I believe I am committing a heinous crime. As a writer, I am writing about how to write, but I am not writing. It may be great for me in the long run–gulping up huge bits of writing wisdom, but I think I need to start writing more now, so I can learn to write better later. Critics say to write, read, but even more, they say, to write . . . . write. And do it frequently.
So here is a summary for Clark’s next few tools.
Tool 21 ~ Know when to back off and when to show off.
“When the topic is most serious, understate; when least serious, exaggerate.”
Tool 22 ~ Climb up and down the ladder of abstraction.
“Learn how to show, when to tell, and when to do both.”
I haven’t heard of the ladder of abstraction before, but apparently S. I. Hayakawa made it famous in his Language in Action (1939). I find it fascinating and very helpful. A ladder–it sits on the ground, and I can feel the grungy wood, bitter beneath my fingers. Abstraction–something beyond the clouds, perched beside freedom, “gratuitous inventions” and literacy (108). Clark says to either stick to the ground with “bloody knives and rosary beads” or dance in the clouds with all the abstractions. Just please stay clear of the stagnant middle-land, crammed with “full-time equivalents (teachers) and “instructional units (school lessons)” (107).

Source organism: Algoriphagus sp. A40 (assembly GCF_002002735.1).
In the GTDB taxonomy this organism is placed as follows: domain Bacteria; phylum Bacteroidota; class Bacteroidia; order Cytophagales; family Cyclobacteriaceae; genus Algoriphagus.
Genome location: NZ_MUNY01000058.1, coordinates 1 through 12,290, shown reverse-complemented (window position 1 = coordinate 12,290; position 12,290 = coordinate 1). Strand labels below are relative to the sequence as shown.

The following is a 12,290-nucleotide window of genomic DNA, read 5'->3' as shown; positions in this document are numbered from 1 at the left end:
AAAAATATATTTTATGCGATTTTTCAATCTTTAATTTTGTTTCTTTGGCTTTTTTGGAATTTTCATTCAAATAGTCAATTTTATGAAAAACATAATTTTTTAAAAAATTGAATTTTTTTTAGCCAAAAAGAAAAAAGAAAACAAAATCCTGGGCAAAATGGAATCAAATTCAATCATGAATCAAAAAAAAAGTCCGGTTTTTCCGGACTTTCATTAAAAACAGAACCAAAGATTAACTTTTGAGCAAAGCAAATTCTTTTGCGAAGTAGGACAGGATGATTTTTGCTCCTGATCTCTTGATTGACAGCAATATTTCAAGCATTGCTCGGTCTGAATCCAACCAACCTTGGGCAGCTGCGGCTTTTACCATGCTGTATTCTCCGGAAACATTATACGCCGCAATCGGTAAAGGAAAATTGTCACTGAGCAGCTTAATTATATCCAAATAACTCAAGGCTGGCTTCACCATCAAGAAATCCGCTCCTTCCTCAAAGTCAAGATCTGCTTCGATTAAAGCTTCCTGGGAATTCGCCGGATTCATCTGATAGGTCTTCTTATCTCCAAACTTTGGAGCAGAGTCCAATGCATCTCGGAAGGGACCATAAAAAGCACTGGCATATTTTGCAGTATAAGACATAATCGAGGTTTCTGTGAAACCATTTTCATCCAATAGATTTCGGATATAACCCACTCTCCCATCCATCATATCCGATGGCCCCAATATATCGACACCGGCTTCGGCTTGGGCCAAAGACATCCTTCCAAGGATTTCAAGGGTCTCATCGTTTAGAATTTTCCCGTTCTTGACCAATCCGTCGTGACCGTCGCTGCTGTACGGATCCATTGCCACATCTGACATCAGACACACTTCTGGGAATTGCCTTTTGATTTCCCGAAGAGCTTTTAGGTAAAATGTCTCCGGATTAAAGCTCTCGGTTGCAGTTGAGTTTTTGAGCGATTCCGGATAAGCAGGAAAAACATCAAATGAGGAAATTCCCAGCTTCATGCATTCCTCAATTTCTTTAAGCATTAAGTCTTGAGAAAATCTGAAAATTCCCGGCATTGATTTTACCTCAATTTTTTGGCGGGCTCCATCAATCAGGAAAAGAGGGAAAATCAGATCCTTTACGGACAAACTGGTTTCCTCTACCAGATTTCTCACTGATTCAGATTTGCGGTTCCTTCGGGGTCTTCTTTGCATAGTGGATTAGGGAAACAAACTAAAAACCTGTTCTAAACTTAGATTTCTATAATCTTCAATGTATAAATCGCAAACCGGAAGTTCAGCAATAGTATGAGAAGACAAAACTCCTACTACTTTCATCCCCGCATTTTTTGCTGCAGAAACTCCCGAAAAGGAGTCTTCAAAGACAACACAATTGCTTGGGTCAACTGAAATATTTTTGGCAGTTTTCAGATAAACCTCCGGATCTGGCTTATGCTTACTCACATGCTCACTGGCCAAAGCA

Tool 23 ~ Tune your voice.
“Voice is an effect created by the writer that reaches the reader through his ears, even when he is receiving the message through his eyes” (112).
“Read stories aloud.”
I realized I needed to do more reading out loud a few weeks ago. Immersed mid-stride in a Life of Dante presentation, I stumbled over my own sentences and hit broadside every punctuation and spelling error. It looked perfectly normal–before I began reading it out loud to the entire class. Sigh.